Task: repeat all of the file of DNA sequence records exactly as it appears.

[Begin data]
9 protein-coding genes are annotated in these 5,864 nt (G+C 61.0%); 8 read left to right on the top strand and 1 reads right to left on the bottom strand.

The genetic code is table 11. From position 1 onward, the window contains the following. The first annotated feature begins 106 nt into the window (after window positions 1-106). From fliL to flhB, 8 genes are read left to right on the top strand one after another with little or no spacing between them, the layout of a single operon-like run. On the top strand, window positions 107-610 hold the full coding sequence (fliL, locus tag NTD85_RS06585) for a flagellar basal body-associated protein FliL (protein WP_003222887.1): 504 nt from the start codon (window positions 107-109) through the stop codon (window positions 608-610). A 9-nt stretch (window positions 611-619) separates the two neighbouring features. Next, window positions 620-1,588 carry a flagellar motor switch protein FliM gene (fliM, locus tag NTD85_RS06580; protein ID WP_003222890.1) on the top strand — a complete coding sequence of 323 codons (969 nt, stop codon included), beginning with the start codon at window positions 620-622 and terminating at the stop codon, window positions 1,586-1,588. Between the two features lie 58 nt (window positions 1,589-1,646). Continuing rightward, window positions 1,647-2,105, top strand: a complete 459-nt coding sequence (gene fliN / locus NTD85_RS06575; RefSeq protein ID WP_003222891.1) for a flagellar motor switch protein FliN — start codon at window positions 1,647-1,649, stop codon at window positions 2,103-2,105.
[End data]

9 protein-coding genes are annotated in these 5,864 nt (G+C 61.0%); 8 read left to right on the top strand and 1 reads right to left on the bottom strand.

The genetic code is table 11. From position 1 onward, the window contains the following. The first annotated feature begins 106 nt into the window (after window positions 1-106). From fliL to flhB, 8 genes are read left to right on the top strand one after another with little or no spacing between them, the layout of a single operon-like run. On the top strand, window positions 107-610 hold the full coding sequence (fliL, locus tag NTD85_RS06585) for a flagellar basal body-associated protein FliL (protein WP_003222887.1): 504 nt from the start codon (window positions 107-109) through the stop codon (window positions 608-610). A 9-nt stretch (window positions 611-619) separates the two neighbouring features. Next, window positions 620-1,588 carry a flagellar motor switch protein FliM gene (fliM, locus tag NTD85_RS06580; protein ID WP_003222890.1) on the top strand — a complete coding sequence of 323 codons (969 nt, stop codon included), beginning with the start codon at window positions 620-622 and terminating at the stop codon, window positions 1,586-1,588. Between the two features lie 58 nt (window positions 1,589-1,646). Continuing rightward, window positions 1,647-2,105, top strand: a complete 459-nt coding sequence (gene fliN / locus NTD85_RS06575; RefSeq protein ID WP_003222891.1) for a flagellar motor switch protein FliN — start codon at window positions 1,647-1,649, stop codon at window positions 2,103-2,105.